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Congo agrees to rebel peace talks

Gen Nkunda's rebel fighters
Gen Nkunda says he is protecting fellow Tutsis from attack by Hutus

The Democratic Republic of Congo government has agreed to a long-standing rebel demand for talks, to start on Monday, officials say.

Until now, the Congolese government has refused calls for direct talks with General Laurent Nkunda's forces.

Their advance in recent months has forced some 250,000 people from their homes, sparking a humanitarian crisis.

DR Congo and Rwanda also agreed to take action against Rwandan Hutu FDLR rebels based in DR Congo.

FDLR chairman Ignace Murwanashaka told the BBC that if military force was used against them, they would be prepared to fight back.

Rwanda is accused of backing Gen Nkunda, who is an ethnic Tutsi, like many in the Rwandan government.

Gen Nkunda says he is protecting his Congolese Tutsi community from attack by the FDLR, some of whose leaders fled to eastern DR Congo after the 1994 genocide of Tutsis and moderate Hutus.

Both Rwanda and Gen Nkunda have accused the Congolese government of not doing enough to tackle the FDLR Hutu rebels.

FORCES AROUND GOMA
CNDP: Gen Nkunda's Tutsi rebels - 6,000 fighters
FDLR: Rwandan Hutus - 6-7,000
Mai Mai: pro-government militia - 3,500
Monuc: UN peacekeepers - 6,000 in North Kivu, including about 1,000 in Goma (17,000 nationwide)
DRC army - 90,000 (nationwide)
Source: UN, military experts

The agreement to hold talks was reached in the eastern Congolese city of Goma, which is surrounded by Gen Nkunda's forces.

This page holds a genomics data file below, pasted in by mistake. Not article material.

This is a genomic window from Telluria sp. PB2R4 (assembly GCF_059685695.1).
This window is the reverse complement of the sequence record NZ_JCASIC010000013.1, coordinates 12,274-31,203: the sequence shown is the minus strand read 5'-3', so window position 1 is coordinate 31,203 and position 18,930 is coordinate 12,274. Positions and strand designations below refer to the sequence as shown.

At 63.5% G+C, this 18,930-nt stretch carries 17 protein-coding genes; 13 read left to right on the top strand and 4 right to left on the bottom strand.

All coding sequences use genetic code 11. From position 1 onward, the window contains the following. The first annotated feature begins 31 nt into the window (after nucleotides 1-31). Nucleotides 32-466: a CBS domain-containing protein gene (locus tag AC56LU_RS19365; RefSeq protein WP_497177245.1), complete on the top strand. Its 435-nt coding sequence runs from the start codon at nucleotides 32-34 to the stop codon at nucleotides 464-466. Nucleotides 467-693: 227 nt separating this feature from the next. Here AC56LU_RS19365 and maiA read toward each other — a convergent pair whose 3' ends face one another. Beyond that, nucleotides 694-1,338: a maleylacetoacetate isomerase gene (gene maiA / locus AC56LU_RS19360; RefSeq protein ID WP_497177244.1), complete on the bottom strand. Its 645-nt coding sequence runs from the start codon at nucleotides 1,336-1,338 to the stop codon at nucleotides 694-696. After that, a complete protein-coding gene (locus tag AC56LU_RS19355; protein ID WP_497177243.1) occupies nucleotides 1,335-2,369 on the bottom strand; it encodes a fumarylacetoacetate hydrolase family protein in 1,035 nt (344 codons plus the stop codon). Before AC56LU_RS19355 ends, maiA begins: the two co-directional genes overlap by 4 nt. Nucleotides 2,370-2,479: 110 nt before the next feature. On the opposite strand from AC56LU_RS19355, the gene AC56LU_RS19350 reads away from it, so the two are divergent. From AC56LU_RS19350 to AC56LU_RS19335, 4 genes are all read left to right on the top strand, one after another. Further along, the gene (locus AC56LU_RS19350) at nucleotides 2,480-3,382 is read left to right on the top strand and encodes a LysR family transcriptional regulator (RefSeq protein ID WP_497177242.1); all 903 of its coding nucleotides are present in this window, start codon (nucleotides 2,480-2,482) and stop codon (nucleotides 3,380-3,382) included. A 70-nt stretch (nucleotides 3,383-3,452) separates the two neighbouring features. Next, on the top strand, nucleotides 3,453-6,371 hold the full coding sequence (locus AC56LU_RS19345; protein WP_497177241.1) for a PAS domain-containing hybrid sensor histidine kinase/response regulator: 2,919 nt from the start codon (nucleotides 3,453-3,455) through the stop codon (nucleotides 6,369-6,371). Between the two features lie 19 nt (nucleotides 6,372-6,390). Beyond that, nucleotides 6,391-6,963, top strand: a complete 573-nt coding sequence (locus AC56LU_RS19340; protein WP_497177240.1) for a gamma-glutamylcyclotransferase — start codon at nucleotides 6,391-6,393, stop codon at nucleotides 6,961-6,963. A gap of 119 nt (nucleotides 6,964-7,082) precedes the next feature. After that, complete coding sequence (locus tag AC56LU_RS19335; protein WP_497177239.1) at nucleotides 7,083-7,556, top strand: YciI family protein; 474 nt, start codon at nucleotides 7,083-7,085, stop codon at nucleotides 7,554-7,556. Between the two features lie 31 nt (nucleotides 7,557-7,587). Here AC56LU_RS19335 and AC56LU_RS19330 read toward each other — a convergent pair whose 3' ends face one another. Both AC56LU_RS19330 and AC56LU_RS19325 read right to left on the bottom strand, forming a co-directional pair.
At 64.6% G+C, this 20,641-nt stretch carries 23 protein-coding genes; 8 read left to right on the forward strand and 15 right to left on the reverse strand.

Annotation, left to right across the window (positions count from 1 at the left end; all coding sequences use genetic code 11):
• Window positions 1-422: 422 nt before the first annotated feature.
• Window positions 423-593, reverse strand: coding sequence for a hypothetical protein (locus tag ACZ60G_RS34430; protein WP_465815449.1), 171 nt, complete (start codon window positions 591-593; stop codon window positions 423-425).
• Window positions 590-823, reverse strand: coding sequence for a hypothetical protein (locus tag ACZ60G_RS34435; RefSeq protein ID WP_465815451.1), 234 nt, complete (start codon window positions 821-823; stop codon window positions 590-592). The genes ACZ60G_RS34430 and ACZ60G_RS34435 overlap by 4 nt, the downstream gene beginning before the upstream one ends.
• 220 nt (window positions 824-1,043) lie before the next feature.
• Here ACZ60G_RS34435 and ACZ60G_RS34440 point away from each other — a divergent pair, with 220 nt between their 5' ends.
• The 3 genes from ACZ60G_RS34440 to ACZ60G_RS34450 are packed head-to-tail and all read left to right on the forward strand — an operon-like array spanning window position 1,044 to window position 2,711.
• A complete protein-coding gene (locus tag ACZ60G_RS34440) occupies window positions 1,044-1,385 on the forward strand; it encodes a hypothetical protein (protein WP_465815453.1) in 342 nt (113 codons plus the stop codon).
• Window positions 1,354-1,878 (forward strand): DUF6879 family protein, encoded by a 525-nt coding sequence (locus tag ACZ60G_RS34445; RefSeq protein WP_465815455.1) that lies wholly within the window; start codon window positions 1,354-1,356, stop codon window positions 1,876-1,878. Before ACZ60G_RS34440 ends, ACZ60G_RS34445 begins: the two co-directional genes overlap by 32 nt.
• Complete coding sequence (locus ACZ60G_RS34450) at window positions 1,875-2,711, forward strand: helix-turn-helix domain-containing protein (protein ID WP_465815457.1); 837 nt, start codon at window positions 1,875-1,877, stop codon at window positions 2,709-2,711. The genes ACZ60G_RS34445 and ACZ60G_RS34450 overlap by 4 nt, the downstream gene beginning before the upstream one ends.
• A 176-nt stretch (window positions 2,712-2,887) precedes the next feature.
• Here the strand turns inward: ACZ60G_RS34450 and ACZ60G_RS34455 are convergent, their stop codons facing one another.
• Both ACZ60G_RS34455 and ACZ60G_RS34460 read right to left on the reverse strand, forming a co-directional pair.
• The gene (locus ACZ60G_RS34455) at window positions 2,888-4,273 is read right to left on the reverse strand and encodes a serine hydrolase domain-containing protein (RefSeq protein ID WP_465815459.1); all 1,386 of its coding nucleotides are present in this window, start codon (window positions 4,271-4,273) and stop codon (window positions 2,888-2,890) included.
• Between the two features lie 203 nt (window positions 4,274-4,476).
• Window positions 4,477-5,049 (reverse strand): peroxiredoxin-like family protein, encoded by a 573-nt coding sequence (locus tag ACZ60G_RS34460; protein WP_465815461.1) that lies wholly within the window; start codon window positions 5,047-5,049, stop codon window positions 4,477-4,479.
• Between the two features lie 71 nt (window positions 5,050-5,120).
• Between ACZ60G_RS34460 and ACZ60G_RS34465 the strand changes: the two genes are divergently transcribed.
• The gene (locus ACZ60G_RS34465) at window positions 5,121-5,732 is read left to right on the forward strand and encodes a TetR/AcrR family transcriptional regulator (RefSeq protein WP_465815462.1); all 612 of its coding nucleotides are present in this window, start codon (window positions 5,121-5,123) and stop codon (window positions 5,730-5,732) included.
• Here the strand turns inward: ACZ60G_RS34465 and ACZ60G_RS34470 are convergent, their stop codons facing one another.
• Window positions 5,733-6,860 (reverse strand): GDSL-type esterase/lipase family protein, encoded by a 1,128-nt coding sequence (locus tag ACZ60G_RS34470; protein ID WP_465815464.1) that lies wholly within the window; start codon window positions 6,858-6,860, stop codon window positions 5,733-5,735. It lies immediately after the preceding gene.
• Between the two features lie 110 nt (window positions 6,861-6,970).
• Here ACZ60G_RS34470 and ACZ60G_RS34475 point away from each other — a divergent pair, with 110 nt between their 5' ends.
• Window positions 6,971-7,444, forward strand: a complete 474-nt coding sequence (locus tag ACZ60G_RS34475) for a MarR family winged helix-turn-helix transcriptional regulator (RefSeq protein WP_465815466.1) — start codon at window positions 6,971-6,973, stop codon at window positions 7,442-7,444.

"A meeting will take place between representatives of the government of DR Congo and the CNDP [Gen Nkunda's National Congress for the Defence of the People] under the auspices of the United Nations and the mediator on December 8 in Nairobi in Kenya," DR Congo's Foreign Minister Alexis Thambe Mwamba said after meeting his Rwandan counterpart Rosemary Museminali.

The talks would seek to "formalise" a ceasefire declared by the rebels last month but since broken by both sides.

The DR Congo government was expected to sign an agreement to take action against the FDLR, in exchange for Rwanda agreeing to use its influence over Gen Nkunda to help end the fighting in eastern DR Congo.

Correspondents say similar agreements have failed in the past.

The FDLR fighters have lived in eastern DR Congo since the 1994 slaughter of 800,000 ethnic Tutsis and moderate Hutus and have been a key factor in destabilising the region.

Gen Nkunda has made the disarmament of the Hutu forces a central demand for halting his rebellion, which has led to a humanitarian disaster in the region.

Despite agreeing a ceasefire in November, his forces have continued to attack FDLR forces, saying the truce does not apply to operations against foreign militia.

Rwanda has always strongly denied accusations that it backs Gen Nkunda, but its Tutsi-led government has twice invaded DR Congo in recent years in an attempt to drive out FDLR forces.

The Congolese government has often promised to stop Hutu forces from using its territory, but has not done so.

Its forces have instead been accused of working with the FDLR to exploit the region's rich mines.

In last year's Nairobi agreement, the FDLR forces - estimated to number more than 6,000 - were meant to have been disarmed by the end of August.

That deadline was missed and Gen Nkunda's forces resumed fighting.


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